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Exceeding State Averages

posted Oct 3, 2016, 5:37 AM by Chris Whitehorne   [ updated Oct 3, 2016, 5:38 AM ]
William Blount High School is turning heads with its ACT scores. The Tennessee Department of Education recently recognized William Blount "for significantly improving ACT performance for the past five years" at the LEAD Conference.

Four additional schools — Daniel Boone High School, Forrest School, Franklin High School and Gallatin High School received this recognition. The LEAD conference, which was held Oct. 27-29 at Music City Center in Nashville, is aimed at school-and system-level administrators. State officials plan to use each school's experiences to shape planning and resource development across the state. Principal Rob Clark presented the state award to staff at Thursday's faculty meeting. He praised educators for their hard work, noting they'd nearly doubled the percentage of students who met all four college-readiness benchmarks — 18 out of 36 in English, 22 in math ,21 in reading and 24 in science — in three years. The ACT is a nationally recognized measure of college readiness. If students meet benchmarks on the standardized test, they are considered college-ready, meaning they could take a college-level course in that subject area and earn at least a C.

In 2011, William Blount High School had 11 percent of its students meet all four benchmarks. Administrators including Clark, who was in his first year as principal — identified the ACT as an area of emphasis and partnered with teachers to directly address this measure of student achievement. "Our goal is to prepare kids for what comes next," Clark said, in an interview with The Daily Times. "As a staff,we asked ourselves, 'How can we help our demographic of students excel at the next level?' We keep coming back to the ACT. Increased performance on this test helps everybody whether they pursue a postsecondary education, both two-year and four-year institutions, or enter the work force. "We've increased the number of AP (Advanced Placement) courses we offer students from one course in my first year to eight courses this year. AP classes automatically increase rigor. That's what we want. We want our students to be challenged. "In November 2013, Blount County Schools was named to the College Board's Fourth Annual AP District Honor Roll. The College Board recognized five school districts in Tennessee, includng Maryville City Schools.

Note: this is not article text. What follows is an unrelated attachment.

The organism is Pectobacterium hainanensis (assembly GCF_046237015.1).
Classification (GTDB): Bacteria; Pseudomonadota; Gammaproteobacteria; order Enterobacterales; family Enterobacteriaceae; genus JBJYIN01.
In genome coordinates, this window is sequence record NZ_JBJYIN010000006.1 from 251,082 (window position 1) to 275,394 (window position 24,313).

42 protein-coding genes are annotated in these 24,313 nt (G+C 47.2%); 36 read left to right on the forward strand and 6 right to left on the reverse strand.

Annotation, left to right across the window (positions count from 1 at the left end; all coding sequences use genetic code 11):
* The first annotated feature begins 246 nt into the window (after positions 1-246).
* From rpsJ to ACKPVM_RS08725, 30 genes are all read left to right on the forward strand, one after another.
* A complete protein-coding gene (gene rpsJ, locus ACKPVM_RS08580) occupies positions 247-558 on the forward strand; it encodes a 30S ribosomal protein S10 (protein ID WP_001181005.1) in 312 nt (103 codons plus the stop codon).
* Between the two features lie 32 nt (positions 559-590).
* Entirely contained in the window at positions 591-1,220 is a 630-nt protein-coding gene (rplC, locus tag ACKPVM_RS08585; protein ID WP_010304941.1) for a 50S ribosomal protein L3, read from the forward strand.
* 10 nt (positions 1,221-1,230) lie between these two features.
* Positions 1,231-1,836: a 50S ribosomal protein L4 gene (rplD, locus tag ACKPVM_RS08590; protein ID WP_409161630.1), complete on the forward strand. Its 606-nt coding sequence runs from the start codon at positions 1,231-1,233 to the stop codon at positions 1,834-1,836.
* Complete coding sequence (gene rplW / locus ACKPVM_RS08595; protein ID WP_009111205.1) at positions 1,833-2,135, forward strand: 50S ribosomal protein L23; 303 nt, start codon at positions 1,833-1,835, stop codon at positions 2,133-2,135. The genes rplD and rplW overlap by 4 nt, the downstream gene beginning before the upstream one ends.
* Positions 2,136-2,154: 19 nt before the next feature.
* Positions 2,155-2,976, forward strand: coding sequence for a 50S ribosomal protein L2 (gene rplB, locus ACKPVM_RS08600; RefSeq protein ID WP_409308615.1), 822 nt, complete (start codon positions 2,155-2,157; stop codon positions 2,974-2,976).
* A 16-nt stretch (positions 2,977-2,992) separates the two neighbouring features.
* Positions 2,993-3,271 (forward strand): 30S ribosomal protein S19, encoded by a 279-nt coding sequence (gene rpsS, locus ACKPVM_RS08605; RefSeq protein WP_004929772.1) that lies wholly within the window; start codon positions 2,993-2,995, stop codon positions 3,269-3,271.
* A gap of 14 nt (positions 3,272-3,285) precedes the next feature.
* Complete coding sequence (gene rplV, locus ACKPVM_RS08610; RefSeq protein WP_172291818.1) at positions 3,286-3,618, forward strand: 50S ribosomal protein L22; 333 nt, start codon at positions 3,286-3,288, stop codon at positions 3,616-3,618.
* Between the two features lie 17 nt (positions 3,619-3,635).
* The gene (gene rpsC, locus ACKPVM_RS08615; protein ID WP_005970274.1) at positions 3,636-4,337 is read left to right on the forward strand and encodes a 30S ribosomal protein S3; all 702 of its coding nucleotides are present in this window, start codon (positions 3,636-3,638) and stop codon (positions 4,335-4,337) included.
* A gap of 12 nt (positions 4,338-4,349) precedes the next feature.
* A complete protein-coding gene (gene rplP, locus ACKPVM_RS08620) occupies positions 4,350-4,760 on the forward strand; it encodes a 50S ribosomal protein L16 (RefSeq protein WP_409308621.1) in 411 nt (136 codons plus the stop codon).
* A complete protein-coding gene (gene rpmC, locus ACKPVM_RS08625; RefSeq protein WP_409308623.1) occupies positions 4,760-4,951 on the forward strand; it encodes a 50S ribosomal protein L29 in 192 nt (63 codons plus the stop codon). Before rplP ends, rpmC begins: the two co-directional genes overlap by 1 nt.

The AP District Honor Roll recognizes school districts for increasing access to AP course work while simultaneously maintaining or increasing the percentage of students earning scores of 3 or higher on AP Exams. Reaching these goals indicates that the district is successfully identifying motivated, academically prepared students who are likely to benefit from rigorous AP course work. In addition to these courses, William Blount High School implemented an ACT prep class that serves about 50 percent of its students. Three educators —one English, one math and one science — teach the class, providing nine weeks of English instruction, 4½ weeks of math instruction and 4½ weeks of science instruction. Every teacher has also embraced instructional strategies that incorporate skills, such as higher-order thinking and problem solving, which will be tested on the ACT, Clark said. "Whether it's our core areas or CTE (career and technical education), everybody has made it a point of emphasis. They see the importance of these skills and this test. They differentiate instruction and find ways to engage each student in their learning."

As a result of these efforts, William Blount High School has made significant gains. In 2012, William Blount had 17 percent of its students meet all four benchmarks.
Educators have continued to emphasize this area, boosting this measure to 21 percent in 2013 and 2014. In 2014, the school exceeded state averages in all benchmarks, exceeded the national average in English and neared national averages in other areas. It had students .meet the English benchmark; students meet the math benchmark; students meet the reading benchmark; students meet the science benchmark. In Tennessee, 59 percent of students met college-ready benchmarks in English, 30 percent in math, 37 percent in reading, 28 percent in science, and 19 percent met all four benchmarks. Nationwide, 64 percent of students met college-ready bench-marks in English, 43 percent in math, 44 percent in reading, 37 percent in science, and 26 percent met all four benchmarks. While emphasizing college-readiness benchmarks, teachers have also worked to boost composite scores. As a result, William Blount's average composite score has steadily increased in the past three years: 20.41 in 2012, 20.72 in 2013 and 21.18 in 2014. Each result is higher than predicted by the state Department of Education's model: 20.06 in 2012, 20.01 in 2013 and 20.49 in 2014. For the past three years, William Blount's growth measure —0.57 — is a perfect 5.  "It's encouraging to look back and see the progress we've made," Clark said. "We're certainly not content with it, though. We'll continue to push these scores even higher. I'd love to see us compete with the top-performing schools in our state."